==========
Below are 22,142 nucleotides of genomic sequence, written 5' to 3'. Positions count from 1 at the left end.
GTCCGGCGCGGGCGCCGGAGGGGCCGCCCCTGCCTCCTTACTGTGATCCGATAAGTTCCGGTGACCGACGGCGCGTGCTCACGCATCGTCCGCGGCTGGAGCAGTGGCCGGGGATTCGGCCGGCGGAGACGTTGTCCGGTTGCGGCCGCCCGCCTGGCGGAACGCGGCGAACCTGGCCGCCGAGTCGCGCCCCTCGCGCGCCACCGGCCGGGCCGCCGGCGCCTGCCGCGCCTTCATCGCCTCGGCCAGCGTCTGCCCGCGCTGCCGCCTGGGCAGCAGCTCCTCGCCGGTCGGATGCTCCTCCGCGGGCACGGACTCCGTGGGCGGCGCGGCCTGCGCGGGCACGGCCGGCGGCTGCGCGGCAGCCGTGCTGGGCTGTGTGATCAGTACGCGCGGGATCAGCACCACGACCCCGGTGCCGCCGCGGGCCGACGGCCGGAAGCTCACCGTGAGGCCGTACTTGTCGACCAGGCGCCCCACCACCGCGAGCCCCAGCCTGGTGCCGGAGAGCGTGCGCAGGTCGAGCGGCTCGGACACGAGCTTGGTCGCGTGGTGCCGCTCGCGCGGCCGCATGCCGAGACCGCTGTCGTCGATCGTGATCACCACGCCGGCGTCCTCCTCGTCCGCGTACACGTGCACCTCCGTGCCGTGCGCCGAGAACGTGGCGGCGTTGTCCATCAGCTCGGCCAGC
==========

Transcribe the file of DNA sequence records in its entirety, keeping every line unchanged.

Below are 22,142 nucleotides of genomic sequence, written 5' to 3'. Positions count from 1 at the left end.
GTCCGGCGCGGGCGCCGGAGGGGCCGCCCCTGCCTCCTTACTGTGATCCGATAAGTTCCGGTGACCGACGGCGCGTGCTCACGCATCGTCCGCGGCTGGAGCAGTGGCCGGGGATTCGGCCGGCGGAGACGTTGTCCGGTTGCGGCCGCCCGCCTGGCGGAACGCGGCGAACCTGGCCGCCGAGTCGCGCCCCTCGCGCGCCACCGGCCGGGCCGCCGGCGCCTGCCGCGCCTTCATCGCCTCGGCCAGCGTCTGCCCGCGCTGCCGCCTGGGCAGCAGCTCCTCGCCGGTCGGATGCTCCTCCGCGGGCACGGACTCCGTGGGCGGCGCGGCCTGCGCGGGCACGGCCGGCGGCTGCGCGGCAGCCGTGCTGGGCTGTGTGATCAGTACGCGCGGGATCAGCACCACGACCCCGGTGCCGCCGCGGGCCGACGGCCGGAAGCTCACCGTGAGGCCGTACTTGTCGACCAGGCGCCCCACCACCGCGAGCCCCAGCCTGGTGCCGGAGAGCGTGCGCAGGTCGAGCGGCTCGGACACGAGCTTGGTCGCGTGGTGCCGCTCGCGCGGCCGCATGCCGAGACCGCTGTCGTCGATCGTGATCACCACGCCGGCGTCCTCCTCGTCCGCGTACACGTGCACCTCCGTGCCGTGCGCCGAGAACGTGGCGGCGTTGTCCATCAGCTCGGCCAGC